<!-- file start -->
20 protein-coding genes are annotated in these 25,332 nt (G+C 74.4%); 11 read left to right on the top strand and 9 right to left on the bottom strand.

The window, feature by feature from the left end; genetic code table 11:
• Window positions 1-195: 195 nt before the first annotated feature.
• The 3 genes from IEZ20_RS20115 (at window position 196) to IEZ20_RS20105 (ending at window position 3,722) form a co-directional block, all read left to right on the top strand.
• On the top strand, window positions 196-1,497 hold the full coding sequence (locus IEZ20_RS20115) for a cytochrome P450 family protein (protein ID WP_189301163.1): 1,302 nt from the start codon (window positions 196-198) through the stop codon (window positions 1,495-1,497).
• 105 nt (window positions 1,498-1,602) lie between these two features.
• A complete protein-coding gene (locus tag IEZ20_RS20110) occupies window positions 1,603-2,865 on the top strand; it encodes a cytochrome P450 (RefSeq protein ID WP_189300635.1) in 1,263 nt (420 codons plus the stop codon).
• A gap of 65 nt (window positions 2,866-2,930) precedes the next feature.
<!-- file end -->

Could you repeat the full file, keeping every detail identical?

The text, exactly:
20 protein-coding genes are annotated in these 25,332 nt (G+C 74.4%); 11 read left to right on the top strand and 9 right to left on the bottom strand.

The window, feature by feature from the left end; genetic code table 11:
• Window positions 1-195: 195 nt before the first annotated feature.
• The 3 genes from IEZ20_RS20115 (at window position 196) to IEZ20_RS20105 (ending at window position 3,722) form a co-directional block, all read left to right on the top strand.
• On the top strand, window positions 196-1,497 hold the full coding sequence (locus IEZ20_RS20115) for a cytochrome P450 family protein (protein ID WP_189301163.1): 1,302 nt from the start codon (window positions 196-198) through the stop codon (window positions 1,495-1,497).
• 105 nt (window positions 1,498-1,602) lie between these two features.
• A complete protein-coding gene (locus tag IEZ20_RS20110) occupies window positions 1,603-2,865 on the top strand; it encodes a cytochrome P450 (RefSeq protein ID WP_189300635.1) in 1,263 nt (420 codons plus the stop codon).
• A gap of 65 nt (window positions 2,866-2,930) precedes the next feature.